The original version of the scale was drawn by four Koreans psychiatrists of “The Catholic University of Korea” (Kwon et al., 2013) . The linguistic validation of a scale was coordinated by the Italian Researcher, Psychology and Psychiatrist to University.
They developed a translation and the cultural adaptation process and psychometric testing. The work based on two steps. The first were to provide a conceptual definition of the original items to clarify the notions investigated in each item of the original Korean questionnaire, while the second step were to provide a translation and cultural adaptation processes. Forward translation of the SAS-SV from English into Italian was conducted by two native Italian speakers who were also fluent in English, they discussed about difference between two versions and then some terms were reworded. A new Italian translated version of the SAS-SV was produced, as shown in Table 2.
2.4. Statistical Analyses
A confirmatory factor analysis was performed using LISREL 8 (Jöreskog & Sörbom, 1996-2001) . The reliability of instrument was calculated through Cron- bach’s alpha, using the SPSS 24 software (Statistical Package for Social Science).
3.1. A Item Analysis and Reliability
Item analysis of Smartphone Addiction Scale for Adolescent for Italian sample is
Table 2. Italian version of the smartphone addiction scale for adolescent.
Table 3. Item analysis of smartphone addiction scale for adolescent for Italian sample.
shown in Table 3. Regarding internal consistency all the item-total correlations appeared adequate, and there were no changes in the value of alpha excluding item. Finally, reliability coefficients were high (alpha = .79).
3.2. Factor Structure
To test the factor structure of the scale a confirmatory factor analysis (CFA) with one latent factor and ten observed variables (the ten items) was performed (Jöreskog & Sörbom, 2001) . To verify the adequacy of the models we used the χ2: a solution fits the data well when χ2 is non-significant (p > .05). Given that this statistic is sensitive to sample size. The two-index strategy (Hu & Bentler, 1999) proposing combined use of comparative fit index (Bentler, 1990) and standardized root mean square residual (Bentler, 1995) was applied. The model fits the data well if CFI is greater than or equal to .95 and SRMR is smaller than or equal to .08. Goodness of fit indexes are: χ2(35) = 258.17. p < .001. CFI = .92. SRMR = .062; as you can see, the SRMR meets completely the criteria, while the CFI is just below it. Moreover, all factor loadings were significant p < .001.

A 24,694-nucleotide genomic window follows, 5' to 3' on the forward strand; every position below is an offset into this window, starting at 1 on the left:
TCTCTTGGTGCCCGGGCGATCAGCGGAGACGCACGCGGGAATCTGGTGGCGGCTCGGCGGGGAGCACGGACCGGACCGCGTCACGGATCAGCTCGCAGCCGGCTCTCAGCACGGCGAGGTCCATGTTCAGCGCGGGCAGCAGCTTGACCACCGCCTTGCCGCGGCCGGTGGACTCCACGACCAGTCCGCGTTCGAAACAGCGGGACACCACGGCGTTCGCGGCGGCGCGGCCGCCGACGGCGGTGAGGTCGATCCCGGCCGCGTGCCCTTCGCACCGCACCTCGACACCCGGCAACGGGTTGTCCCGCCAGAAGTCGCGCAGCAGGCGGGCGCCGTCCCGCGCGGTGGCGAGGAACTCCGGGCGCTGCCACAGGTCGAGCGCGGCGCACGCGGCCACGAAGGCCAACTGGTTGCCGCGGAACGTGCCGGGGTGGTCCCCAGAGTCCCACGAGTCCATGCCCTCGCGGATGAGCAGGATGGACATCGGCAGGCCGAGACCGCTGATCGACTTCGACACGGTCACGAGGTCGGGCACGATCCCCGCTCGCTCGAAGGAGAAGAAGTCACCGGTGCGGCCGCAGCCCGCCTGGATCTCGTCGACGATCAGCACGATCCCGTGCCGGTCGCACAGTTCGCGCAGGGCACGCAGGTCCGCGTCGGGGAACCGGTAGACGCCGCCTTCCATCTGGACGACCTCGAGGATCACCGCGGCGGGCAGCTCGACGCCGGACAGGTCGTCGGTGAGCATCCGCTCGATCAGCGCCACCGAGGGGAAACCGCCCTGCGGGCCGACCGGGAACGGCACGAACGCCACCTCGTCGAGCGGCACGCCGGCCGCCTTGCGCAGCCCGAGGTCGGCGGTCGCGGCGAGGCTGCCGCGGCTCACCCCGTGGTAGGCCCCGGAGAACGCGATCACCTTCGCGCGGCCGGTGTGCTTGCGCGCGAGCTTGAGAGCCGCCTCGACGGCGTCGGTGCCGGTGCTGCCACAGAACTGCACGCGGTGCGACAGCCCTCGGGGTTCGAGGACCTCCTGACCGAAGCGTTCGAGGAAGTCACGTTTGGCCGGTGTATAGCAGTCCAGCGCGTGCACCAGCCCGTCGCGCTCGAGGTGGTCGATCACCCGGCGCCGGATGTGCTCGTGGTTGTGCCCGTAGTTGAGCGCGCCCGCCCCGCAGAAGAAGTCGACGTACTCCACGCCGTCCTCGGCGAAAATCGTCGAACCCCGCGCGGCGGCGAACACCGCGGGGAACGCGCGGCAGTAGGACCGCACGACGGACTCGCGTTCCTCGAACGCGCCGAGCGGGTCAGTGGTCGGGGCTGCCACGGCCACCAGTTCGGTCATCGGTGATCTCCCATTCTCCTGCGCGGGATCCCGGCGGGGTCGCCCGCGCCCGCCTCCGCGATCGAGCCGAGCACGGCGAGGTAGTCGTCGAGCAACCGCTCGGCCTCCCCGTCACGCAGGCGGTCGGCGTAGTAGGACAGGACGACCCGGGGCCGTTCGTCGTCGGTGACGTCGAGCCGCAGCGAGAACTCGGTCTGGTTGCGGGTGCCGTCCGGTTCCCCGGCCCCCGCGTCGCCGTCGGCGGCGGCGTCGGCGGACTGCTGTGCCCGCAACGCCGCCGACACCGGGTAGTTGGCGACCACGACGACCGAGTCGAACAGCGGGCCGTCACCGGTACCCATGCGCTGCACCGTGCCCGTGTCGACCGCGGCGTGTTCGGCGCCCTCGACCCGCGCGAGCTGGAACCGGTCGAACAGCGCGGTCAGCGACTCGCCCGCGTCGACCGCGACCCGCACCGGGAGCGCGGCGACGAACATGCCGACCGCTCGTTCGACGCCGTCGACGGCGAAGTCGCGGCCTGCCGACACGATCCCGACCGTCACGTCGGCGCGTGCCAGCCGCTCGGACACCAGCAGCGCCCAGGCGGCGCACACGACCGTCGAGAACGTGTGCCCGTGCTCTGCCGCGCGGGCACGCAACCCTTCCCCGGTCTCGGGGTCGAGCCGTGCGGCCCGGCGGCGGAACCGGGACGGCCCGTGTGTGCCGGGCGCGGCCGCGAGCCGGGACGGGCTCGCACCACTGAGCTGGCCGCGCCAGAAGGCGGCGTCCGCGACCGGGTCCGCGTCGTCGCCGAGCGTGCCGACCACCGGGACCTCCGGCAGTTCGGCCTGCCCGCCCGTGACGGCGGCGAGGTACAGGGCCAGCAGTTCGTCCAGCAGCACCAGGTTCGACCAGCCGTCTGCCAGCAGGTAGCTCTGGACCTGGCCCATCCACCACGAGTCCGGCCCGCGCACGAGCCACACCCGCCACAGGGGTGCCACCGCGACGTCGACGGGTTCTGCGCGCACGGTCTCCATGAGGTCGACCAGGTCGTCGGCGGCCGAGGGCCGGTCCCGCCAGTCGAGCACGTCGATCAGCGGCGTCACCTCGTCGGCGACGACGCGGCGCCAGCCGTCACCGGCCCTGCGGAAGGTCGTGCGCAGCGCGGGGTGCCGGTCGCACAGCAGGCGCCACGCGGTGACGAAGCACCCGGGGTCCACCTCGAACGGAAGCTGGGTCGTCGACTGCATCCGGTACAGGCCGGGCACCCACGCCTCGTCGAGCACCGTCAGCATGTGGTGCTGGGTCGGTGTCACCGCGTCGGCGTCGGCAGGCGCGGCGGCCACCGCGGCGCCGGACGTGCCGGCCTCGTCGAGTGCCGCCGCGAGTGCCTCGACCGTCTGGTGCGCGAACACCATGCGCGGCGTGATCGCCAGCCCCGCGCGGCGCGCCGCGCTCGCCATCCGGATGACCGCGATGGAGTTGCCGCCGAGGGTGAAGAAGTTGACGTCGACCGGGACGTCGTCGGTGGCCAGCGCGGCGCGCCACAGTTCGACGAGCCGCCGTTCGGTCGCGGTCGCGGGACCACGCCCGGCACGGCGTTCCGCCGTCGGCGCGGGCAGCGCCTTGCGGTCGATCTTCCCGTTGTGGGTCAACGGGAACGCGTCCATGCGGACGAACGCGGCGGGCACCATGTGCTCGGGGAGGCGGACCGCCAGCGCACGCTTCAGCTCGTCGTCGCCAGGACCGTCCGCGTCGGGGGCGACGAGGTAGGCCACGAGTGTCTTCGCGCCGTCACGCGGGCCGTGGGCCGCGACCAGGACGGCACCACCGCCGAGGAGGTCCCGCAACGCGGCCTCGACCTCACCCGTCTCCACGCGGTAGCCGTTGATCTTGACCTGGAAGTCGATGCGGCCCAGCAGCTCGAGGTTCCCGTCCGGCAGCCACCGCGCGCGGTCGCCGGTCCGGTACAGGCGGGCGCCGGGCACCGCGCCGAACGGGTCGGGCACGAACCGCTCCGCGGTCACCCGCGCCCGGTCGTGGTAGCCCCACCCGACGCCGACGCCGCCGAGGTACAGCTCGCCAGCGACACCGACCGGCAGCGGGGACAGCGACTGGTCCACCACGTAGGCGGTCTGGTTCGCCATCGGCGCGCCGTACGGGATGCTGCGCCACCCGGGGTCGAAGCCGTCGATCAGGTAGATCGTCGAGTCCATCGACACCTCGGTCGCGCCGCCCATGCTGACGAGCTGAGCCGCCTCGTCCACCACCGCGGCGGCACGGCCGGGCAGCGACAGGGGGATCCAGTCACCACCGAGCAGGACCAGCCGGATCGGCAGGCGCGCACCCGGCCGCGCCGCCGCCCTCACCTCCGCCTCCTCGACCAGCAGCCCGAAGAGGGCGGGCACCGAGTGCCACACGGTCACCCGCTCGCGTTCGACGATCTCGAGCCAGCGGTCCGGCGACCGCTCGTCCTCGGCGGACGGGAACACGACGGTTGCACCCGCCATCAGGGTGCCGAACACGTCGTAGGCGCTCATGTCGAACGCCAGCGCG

4. Discussion & Conclusion
The aim of this study was to test the validity of the Smartphone Addiction scale in Italian languages. The scale possesses a good internal consistency and its monofactorial structure was confirmed.
The SAS-SV in the Italian version is valid although some indices are not perfect. In fact, only one factor has a low saturation. This scale is useful for detecting the degree of Smartphone addiction in adolescents (Lopez-Fernandez, 2015) as prolonged use of the smartphone may have negative effects on different mental and physical health indicators.
The use of this instrument can be an added value to implement the screening process and prevent addiction from smartphone in communities or schools and to monitor risk behavior, predictive mental disorders (De Pasquale, Sciacca, & Hichy, 2016) .
The present study has a limitation, the cut-off scores used for the Italian version of SAS-SV were based on the Korean version of the scale and the respective ROC analysis was conducted in a sample of teenagers from Korea.
We thank the participants for their willingness to participate.